Framing the Dialogue

Archive for February, 2020


A drive in the evening puts an elderly couple in a rural area when the husband hits something.  Thinking of a wild animal, the stop the car to check.  A naked body is what they find and the damage from them hitting her is the least of her problems.  Will Trent, the troubled Georgia Bureau of Investigation (GBI) finds himself attracted to the case much to the dismay of the local police.  The novel is laced with friction between GBI and the local police to the point where it should be criminal.  When another woman goes missing things heat up.  Is she the next victim?

By the Rivers of Babylon

I’ll start this review off with a note about the author; Nelson DeMille.  I yet to read one of his novels that was not top rate.  I haven’t read all of his books (I’m getting close), but this man can write.  Thanks a lot Mr. DeMille!

“You couldn’t make a political or diplomatic move in the Middle East without tripping over five thousand years of history and bad blood. That was something the Americans, for instance, never understood. Events that took place three millennia ago were brought up at international conferences as though they had taken place the week before last. Given all that, was there hope for any of them? “But not so strange.”

Lords of the North

“Then I drew Serpent-Breath and I saw that Hild had looked after the blade well. It shone with a light coating of lard or lanolin that had prevented the patterned steel from rusting. I raised the sword to my lips and kissed her long blade. “You have men to kill,” I told her, “and revenge to take.”

Daughter of War

In biological warfare parlance there is a substance known as “Red Mercury”.  It is a weapon, much like the old neutron bomb that will kill humans, but leave infrastructure in place for the victors.  In this case the virus is very short-lived, killing those exposed only to die itself shortly there after.  What will happen if a country like Syria or North Korea acquires such a weapon?

Operator Down

“Aaron steeled himself, knowing he would have to trade in order to be rescued, and the currency in question was pain. He had to force them to hunt in Israel. The man in front of him had no idea of what he was threatening when he mentioned Aaron’s partner. He thought he understood pain. Understood death. And he probably did, on an earthly plane. But Shoshana was made of something entirely different. She was a supernatural predator who caused fear even in Aaron. Going after her would guarantee a response, if he could remain alive long enough to see it. Shoshana would unleash her skills only if she deemed the reason worthy, and, unfortunately for these men, harming him would trigger a reaction unlike anything they had ever seen. Because he had the honor of being deemed worthy.”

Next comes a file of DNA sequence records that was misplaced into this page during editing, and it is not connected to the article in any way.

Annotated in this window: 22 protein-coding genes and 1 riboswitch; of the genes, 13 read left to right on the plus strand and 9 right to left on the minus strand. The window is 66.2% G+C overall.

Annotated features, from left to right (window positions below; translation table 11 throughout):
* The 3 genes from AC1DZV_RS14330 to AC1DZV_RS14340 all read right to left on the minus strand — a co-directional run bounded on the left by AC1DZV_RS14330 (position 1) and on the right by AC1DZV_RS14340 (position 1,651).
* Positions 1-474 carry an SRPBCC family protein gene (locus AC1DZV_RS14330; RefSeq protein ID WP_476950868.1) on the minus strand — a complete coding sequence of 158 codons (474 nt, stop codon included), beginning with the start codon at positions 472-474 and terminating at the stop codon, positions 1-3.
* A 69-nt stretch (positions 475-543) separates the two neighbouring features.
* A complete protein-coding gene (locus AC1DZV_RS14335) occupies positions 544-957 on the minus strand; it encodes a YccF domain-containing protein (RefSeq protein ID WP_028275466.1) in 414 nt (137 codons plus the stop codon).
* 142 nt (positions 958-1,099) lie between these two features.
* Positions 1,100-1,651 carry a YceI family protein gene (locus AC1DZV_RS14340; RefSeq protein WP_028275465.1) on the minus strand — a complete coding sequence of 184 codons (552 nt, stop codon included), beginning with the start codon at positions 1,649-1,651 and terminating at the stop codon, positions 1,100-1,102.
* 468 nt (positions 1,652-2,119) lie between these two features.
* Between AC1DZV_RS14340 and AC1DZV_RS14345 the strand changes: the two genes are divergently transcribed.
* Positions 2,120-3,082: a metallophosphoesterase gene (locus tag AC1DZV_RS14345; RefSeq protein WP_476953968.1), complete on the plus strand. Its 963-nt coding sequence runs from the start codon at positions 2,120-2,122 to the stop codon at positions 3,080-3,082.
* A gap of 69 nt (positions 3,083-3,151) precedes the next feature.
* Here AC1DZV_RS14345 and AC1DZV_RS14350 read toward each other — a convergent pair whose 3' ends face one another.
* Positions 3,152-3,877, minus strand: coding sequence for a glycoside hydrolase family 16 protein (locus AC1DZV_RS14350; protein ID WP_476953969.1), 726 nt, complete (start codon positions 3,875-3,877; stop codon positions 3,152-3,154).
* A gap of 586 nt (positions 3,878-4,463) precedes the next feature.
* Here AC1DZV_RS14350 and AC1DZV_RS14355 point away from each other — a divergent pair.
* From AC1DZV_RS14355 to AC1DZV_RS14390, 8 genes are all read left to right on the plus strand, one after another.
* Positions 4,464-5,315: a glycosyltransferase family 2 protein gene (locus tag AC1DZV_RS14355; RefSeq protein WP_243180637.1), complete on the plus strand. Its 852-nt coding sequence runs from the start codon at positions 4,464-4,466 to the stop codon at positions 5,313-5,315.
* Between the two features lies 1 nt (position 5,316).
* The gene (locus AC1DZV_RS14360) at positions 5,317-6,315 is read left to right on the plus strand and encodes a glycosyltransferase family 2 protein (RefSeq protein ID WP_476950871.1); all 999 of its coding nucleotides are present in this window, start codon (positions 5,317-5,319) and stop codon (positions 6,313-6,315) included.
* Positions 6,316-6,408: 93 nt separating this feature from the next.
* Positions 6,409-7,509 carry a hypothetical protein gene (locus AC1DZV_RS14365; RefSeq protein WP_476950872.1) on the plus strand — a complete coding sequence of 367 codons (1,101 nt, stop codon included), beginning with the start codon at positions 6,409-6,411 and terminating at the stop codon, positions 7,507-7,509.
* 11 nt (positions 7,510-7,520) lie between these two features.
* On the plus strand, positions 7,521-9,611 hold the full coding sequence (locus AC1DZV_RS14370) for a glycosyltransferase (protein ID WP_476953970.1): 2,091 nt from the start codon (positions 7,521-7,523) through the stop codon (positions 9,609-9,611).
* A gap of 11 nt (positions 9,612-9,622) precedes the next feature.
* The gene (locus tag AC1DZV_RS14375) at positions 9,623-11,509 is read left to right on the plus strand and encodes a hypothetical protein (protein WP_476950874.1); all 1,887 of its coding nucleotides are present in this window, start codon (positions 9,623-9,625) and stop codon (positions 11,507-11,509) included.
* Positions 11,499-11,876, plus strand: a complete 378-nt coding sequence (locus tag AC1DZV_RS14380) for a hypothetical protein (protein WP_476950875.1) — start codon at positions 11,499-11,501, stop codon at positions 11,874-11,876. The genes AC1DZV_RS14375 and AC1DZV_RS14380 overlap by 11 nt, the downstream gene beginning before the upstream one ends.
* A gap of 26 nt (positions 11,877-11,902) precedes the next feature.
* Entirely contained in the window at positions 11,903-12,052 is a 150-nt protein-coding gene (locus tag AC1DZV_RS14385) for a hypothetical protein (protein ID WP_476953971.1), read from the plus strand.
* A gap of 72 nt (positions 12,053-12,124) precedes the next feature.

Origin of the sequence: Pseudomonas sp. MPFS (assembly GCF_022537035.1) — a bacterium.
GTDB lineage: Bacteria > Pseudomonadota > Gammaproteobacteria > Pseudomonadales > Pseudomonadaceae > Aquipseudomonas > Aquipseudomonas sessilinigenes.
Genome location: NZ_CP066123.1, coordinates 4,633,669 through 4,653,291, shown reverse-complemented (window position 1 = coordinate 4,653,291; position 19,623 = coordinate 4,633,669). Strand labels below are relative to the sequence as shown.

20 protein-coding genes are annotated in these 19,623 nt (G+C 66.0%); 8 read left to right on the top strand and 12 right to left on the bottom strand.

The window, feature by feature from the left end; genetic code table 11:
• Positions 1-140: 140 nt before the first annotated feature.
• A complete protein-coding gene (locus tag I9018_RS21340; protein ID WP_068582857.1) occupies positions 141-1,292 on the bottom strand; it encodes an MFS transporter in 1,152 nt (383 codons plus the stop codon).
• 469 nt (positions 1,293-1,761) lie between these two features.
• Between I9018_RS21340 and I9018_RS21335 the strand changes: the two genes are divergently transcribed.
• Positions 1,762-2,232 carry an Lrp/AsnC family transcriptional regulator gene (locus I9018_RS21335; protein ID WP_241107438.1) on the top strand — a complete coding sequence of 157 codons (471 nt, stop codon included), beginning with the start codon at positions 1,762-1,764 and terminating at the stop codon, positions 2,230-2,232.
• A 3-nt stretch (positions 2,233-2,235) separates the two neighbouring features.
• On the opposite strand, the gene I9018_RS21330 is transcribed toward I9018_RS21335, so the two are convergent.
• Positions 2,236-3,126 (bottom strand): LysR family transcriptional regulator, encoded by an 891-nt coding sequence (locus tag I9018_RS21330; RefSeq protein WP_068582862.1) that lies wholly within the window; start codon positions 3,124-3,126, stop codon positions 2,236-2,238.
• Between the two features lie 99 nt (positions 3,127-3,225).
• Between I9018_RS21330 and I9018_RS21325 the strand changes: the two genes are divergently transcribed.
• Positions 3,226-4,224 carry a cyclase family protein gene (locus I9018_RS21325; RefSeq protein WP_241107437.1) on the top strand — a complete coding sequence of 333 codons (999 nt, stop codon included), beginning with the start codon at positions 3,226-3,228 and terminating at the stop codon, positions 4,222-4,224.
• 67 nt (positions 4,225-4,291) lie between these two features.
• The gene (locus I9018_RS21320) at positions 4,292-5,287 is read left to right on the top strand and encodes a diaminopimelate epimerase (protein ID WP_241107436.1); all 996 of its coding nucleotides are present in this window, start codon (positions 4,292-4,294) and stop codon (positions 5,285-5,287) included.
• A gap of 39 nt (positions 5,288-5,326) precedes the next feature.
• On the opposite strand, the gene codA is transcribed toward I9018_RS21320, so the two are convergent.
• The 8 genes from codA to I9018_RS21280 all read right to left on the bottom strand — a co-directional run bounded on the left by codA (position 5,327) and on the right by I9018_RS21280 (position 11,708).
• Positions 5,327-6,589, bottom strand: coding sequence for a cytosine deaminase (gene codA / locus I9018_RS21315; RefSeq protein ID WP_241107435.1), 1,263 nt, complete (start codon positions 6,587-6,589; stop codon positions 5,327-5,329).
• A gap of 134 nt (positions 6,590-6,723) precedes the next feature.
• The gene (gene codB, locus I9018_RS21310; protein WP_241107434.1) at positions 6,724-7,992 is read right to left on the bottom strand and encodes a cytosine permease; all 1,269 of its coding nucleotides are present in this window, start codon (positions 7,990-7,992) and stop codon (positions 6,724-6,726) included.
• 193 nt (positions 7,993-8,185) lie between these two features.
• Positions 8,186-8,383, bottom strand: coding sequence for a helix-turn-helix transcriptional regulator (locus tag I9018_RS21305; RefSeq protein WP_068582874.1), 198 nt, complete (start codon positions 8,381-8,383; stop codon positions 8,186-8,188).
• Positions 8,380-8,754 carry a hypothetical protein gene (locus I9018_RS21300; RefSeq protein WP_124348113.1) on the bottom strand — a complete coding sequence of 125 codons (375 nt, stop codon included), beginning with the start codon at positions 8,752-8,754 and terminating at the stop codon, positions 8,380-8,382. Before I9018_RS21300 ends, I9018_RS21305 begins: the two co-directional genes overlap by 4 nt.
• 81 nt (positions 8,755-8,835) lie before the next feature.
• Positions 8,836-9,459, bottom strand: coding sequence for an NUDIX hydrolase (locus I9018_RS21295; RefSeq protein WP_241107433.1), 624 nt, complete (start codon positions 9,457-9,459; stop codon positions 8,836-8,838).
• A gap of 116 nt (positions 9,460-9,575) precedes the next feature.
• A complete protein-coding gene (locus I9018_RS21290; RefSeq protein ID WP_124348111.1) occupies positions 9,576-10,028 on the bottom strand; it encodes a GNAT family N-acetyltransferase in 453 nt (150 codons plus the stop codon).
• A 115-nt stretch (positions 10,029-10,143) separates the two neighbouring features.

Murder in an Irish Churchyard

“She scrambled to pick up her mess, and glanced at the large round clock behind the counter. It was the type of clock that might be seen in a railroad station: sturdy iron hands, a beautiful green patina, and large numbers that could be read from a great distance. It gave Siobhán a jolt of unexpected excitement whenever she glanced at it, but this day all she felt was dread. It was half one in the morning. Whoever was at her door at this ungodly hour would not be bearing good news, and her heart began to dance in her chest. She should be in bed, fast asleep.  What was she thinking?”

Lock In

I remember many many years ago while my wife was working on her masters degree with an emphasis on neurology.  She really wasn’t a very quick typist so I used to type her papers for her.  One subject that I still remember to this day was Locked In Syndrome.  I believe that the syndrome started with a stroke (not really sure there) and the affected couldn’t move anything but their eyes.  The almost appeared to be in a coma, but they were aware of everything around them.

Ghosts of War

After a rogue Taskforce member causes trouble (The Forgotten Soldier), their counterterrorism activities for the United States is severely curtailed.  The bad guys have no reprieve and continue to plot against the Western world.  In Ghosts of War, Putin and the Russians are back seeking world domination.  Russia’s actions are escalated to the point where a planeload of high level officials is attacked leading the planet towards World War III.  Can Pike Logan and his team unravel the layers of evil characters and stop further escalation?


“I’m not going to have this conversation with you.” So they were back to him being the boss again. Faith bit her lip, trying not to let her sarcasm escalate the situation. He could live in fairyland all he wanted, but Faith was fairly certain that there would not be a happy ending to this story. Will pressed the point. “I can’t believe she’s dead, Faith. Emma’s a fighter. She’s out there somewhere waiting for us to find her.” The passion in his voice was unmistakable, and instead of feeling irritated, she now felt sorry for him. He said, “I should’ve gotten more from Bernard. He was so smug, so sure that he was in control. I feel like I played right into his hands.”

Ring of Fire

I’ve been addicted lately to the Pike Logan thrillers by Brad Taylor.  In Ring of Fire (#11 in the series) Pike and his team must first find the terrorists who are different in that they are content to stay under the radar and inflict damage with their “ring of fire”, then must stop the plot.  In their quest they come across a man much like themselves except his killing expertise is for hire.  Can he be trusted?